Are you underemployed? What does that mean, you may ask. The Michigan Unemployment Insurance provides help not only to unemployed workers but also underemployed, so you may be eligible for help without even realizing it.
Underemployed workers are workers who receive some income in a week but is still eligible for temporary unemployment benefits from the Michigan UI program. So, how can you know if you are eligible for underemployment benefits? Can full-time workers receive this kind of assistance? If not, what are the requirements to be considered and underemployed workers? These are some of the questions this article will answer.
What does the law say about underemployment?
Unemployment describes a worker who has no work whatsoever. If you are receiving unemployment insurance benefits and cannot find any type of employment you are considered unemployed. However, if your hours have been reduced due to no fault of your own or you found some side-work while you were receiving unemployment benefits, you are considered underemployed. It is important to understand the distinction between a part-time worker who works less than 40 hours a week out of choice and someone who had a full time job and whose hours were reduced due to lack of work. According to Section 48 of the Michigan Employment Security Act you must be either unemployed or underemployed to receive temporary unemployment financial assistance.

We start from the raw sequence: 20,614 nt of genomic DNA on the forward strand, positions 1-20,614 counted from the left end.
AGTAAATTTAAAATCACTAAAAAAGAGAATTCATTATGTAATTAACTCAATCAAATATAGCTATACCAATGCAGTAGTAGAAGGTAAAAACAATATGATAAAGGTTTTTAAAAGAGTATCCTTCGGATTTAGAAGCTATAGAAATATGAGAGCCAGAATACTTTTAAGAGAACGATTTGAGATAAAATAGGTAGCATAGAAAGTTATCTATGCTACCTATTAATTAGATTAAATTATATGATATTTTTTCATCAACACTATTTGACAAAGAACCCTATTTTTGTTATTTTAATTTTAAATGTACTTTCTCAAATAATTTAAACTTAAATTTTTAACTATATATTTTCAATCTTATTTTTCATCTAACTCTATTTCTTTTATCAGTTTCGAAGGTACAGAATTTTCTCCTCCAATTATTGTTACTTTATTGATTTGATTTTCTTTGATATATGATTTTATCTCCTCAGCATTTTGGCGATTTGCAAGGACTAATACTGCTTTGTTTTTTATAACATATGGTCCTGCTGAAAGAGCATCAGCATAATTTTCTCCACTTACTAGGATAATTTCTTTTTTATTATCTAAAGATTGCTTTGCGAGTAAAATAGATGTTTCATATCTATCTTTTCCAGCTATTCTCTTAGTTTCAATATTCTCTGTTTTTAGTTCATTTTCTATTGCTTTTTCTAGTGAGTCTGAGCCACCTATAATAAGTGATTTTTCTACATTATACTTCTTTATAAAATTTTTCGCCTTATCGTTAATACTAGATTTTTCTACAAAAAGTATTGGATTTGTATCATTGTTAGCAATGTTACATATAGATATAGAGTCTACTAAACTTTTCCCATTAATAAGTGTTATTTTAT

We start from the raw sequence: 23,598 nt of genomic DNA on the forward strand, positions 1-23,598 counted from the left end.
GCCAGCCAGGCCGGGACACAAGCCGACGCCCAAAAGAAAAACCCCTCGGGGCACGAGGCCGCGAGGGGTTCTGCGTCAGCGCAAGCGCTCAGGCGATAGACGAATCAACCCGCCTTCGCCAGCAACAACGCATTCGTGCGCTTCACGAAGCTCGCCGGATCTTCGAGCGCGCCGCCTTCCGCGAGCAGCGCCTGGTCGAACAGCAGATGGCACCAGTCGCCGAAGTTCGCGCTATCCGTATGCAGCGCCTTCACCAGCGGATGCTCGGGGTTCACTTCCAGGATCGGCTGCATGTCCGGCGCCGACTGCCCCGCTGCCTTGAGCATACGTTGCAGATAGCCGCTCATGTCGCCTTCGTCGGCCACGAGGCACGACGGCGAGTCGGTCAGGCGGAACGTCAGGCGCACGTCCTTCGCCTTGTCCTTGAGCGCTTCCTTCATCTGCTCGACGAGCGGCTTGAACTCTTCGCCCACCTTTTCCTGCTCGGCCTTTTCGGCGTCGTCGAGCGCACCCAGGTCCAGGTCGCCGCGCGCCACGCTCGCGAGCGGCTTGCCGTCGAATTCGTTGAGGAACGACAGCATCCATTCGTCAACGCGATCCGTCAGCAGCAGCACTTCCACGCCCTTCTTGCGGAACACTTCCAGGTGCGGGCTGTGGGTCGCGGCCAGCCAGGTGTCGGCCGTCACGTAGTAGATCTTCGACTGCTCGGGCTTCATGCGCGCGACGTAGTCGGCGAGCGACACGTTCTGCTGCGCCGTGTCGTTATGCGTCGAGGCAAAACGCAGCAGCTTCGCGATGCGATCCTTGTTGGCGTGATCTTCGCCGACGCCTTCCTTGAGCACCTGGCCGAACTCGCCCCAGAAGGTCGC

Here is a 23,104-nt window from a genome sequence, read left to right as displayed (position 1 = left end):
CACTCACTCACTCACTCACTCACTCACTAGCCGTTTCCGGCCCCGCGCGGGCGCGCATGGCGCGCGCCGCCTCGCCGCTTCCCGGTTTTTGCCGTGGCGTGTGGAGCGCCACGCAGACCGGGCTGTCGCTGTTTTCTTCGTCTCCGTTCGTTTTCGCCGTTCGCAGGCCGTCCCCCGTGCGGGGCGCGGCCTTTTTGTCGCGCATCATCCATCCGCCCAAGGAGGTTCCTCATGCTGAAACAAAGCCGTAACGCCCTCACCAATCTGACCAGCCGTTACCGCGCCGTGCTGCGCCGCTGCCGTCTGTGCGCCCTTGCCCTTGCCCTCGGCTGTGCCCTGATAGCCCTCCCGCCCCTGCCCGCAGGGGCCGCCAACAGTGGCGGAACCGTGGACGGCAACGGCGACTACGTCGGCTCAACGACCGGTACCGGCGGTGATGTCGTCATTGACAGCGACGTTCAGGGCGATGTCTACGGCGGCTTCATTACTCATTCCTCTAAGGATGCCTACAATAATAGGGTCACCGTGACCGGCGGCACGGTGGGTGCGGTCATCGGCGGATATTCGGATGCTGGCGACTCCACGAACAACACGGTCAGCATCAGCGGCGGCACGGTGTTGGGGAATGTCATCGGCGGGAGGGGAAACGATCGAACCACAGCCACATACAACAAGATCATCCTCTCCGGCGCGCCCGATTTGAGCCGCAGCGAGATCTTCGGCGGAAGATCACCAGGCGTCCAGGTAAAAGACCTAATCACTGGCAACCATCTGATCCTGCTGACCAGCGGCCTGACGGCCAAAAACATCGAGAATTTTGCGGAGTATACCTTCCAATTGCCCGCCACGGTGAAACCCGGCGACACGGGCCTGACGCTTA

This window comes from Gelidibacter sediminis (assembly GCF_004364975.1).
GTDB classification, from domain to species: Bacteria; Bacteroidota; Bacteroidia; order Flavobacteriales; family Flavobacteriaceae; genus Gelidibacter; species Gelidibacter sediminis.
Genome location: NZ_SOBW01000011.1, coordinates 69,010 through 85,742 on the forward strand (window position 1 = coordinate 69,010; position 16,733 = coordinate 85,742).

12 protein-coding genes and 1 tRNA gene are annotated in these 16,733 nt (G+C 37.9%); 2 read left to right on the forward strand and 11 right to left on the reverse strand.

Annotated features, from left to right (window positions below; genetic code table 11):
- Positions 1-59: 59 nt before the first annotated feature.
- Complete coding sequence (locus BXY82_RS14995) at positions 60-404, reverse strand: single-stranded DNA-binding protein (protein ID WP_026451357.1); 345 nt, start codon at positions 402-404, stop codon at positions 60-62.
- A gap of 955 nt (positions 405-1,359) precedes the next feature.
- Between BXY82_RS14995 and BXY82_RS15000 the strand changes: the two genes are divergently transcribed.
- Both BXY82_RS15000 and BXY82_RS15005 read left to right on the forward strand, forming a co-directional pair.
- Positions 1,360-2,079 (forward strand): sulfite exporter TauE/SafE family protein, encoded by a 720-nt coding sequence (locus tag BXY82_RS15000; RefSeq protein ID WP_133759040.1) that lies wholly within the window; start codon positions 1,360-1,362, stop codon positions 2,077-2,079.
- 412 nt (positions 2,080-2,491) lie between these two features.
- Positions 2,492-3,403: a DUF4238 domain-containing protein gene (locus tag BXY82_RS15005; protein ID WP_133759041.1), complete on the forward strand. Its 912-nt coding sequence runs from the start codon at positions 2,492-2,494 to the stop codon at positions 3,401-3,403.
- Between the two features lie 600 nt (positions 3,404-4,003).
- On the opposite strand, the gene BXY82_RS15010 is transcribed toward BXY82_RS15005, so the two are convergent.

Can full-time workers receive underemployment benefits?
No, only workers who work less than a full-time week due to no fault of their own can qualify for underemployment benefits.
How does the Michigan UI determine how much underemployment benefits you receive?
The Michigan Unemployment Insurance Agency tries to balance between encouraging unemployed workers to find whatever work they can while searching for a full-time or better job and only providing financial assistance to those that need it.
How does it draw the line between those who can receive underemployment benefits?
The Michigan Unemployment Insurance program uses a formula to determine how much a worker can receive in unemployment benefits when they receive some other type of work. Incidentally this income does not only include regular wages and salaries, it also includes rent and board, interest or investment dividends and cash payments for odd-jobs. It is important to include any income you earn during a week you claim for UI or extended unemployment benefits or your claim could be permanently cancelled. Failure to declare income could also lead to fines and other disciplinary measures.